Until relatively recently, taking your company's clinical research into the realm of electronic data capture (EDC) meant going
with a full service vendor with a price tag generally starting at $175,000 to $200,000 for a 250 patient, 50 site trial over
24 to 36 months, and as high as your project was complex. If you wanted to conduct smaller scale research these were often
just not economically feasible—the same pricing as just mentioned might be provided for a 50 patient, five site trial.
Of course, the option has been available from some of the larger EDC companies to "do it yourself" (DIY) in an attempt to
decrease costs, but these were often only less expensive if you were doing large volumes of research and could afford to have
skilled "build" specialists trained and on staff. The net result is that smaller companies either remained in a paper world
with all its attendant woes, or were compelled by cost-containment needs to select markedly sub-par EDC systems almost as
problematic as the old paper model.
Of late however, perhaps over the past three to four years, viable DIY EDC options have begun to emerge onto the marketplace
that make what has become a commonplace technology in larger organizations more accessible economically to smaller enterprise.
Finding, assessing, and selecting DIY EDC though, is an activity that is by no means as simple as it might at first appear.
Having lived through this exact process very recently, this article seeks to share experiences in the hope they may prove
useful to others in similar positions.
The company for whom I was evaluating systems, a small venture capital backed medical device company, had previously conducted
a number of studies on paper using as a backend a well-known and relatively inexpensive CDMS. The largest and most recent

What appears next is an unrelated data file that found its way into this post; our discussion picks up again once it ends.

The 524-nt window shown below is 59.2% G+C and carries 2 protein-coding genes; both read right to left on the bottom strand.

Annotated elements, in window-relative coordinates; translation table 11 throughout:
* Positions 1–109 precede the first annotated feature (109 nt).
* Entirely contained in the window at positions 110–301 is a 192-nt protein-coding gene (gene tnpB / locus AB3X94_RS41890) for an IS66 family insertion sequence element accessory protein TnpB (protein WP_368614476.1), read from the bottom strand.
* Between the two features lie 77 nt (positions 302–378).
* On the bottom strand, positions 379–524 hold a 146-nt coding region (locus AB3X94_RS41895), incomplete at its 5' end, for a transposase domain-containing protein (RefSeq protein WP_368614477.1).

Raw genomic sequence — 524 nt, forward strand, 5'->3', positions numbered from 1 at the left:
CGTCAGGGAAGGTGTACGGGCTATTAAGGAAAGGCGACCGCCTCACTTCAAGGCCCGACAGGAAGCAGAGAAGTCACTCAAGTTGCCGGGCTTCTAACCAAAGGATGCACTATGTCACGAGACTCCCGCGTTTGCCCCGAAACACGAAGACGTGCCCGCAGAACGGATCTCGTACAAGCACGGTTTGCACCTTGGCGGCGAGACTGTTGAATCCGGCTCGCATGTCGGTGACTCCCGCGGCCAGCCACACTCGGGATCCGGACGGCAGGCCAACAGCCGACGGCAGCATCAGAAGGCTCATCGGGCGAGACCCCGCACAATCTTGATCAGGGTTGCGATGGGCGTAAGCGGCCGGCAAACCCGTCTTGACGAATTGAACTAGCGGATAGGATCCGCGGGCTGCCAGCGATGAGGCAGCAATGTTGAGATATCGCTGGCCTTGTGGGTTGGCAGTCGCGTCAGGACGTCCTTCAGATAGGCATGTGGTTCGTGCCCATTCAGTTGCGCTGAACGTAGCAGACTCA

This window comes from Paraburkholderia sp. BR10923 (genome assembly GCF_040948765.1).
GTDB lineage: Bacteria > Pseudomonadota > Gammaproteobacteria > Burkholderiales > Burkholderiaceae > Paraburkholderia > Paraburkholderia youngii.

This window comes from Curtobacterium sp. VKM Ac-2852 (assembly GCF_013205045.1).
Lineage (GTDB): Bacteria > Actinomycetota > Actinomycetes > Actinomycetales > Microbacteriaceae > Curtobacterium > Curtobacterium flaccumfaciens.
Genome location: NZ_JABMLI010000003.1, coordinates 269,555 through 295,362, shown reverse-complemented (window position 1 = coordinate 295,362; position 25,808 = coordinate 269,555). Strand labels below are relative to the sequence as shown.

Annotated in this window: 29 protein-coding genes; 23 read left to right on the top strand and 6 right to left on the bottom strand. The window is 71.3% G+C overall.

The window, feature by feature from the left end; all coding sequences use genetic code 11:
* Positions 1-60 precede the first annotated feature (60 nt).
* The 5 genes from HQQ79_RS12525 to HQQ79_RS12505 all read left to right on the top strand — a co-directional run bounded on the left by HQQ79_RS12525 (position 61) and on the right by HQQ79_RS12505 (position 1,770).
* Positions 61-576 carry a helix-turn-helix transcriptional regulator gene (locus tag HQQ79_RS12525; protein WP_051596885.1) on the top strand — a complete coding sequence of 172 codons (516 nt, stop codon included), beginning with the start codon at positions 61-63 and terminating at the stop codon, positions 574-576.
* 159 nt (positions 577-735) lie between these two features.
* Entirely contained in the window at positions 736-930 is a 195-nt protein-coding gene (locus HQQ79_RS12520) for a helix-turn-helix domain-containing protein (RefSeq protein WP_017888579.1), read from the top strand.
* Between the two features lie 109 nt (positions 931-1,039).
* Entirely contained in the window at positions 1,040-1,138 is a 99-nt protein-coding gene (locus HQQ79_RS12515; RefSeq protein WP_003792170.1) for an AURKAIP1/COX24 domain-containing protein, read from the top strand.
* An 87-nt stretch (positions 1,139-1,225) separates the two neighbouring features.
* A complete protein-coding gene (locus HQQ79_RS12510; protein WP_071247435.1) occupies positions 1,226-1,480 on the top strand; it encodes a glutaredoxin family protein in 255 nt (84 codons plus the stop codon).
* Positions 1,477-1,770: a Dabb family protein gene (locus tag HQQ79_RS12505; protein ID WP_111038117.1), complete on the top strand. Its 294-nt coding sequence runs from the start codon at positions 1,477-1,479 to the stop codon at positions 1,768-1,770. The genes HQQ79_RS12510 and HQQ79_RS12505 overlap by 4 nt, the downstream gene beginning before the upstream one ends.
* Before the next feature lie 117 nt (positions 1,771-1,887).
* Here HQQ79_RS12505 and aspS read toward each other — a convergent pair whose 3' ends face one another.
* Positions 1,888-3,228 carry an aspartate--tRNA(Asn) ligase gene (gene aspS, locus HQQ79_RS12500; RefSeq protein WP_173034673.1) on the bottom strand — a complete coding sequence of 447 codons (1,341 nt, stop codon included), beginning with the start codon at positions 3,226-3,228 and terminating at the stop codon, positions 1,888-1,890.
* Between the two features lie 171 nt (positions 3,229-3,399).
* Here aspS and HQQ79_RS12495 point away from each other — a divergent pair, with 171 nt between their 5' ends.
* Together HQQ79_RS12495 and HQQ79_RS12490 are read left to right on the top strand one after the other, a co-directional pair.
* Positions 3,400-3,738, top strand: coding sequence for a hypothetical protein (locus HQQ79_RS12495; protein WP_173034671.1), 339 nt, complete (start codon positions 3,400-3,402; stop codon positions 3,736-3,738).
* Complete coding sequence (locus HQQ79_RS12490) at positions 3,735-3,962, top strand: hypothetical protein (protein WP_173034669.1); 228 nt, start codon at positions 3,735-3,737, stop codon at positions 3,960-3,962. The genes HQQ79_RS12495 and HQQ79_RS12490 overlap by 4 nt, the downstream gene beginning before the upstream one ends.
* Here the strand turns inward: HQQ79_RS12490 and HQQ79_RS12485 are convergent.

of the studies conducted required a considerable amount of data cleaning after the enrollment period closed—largely because
data errors had been introduced due to the nature of a dynamic non-point-of-capture-checked data acquisition. The burden placed
on the company in cleaning up this rather complex trial dataset was very significant, and contributed in no small part to
the decision to investigate DIY EDC systems.
Given the upcoming projects, which varied from moderate to quite small in nature, full-service EDC was not seen to be a viable
option. I was requested, given my background in EDC/CTMS system design and implementation, to source, evaluate, and recommend
a DIY option. Cost was not a primary consideration, but neither was it immaterial, as one might expect in a small organization.
With years of experience and more than a few systems under my belt, I foresaw little difficulty in conducting this project—get
a few demos, jot down a few notes, make a recommendation, and sign contracts. Much to my surprise and chagrin, my assumptions
were proved wrong almost immediately.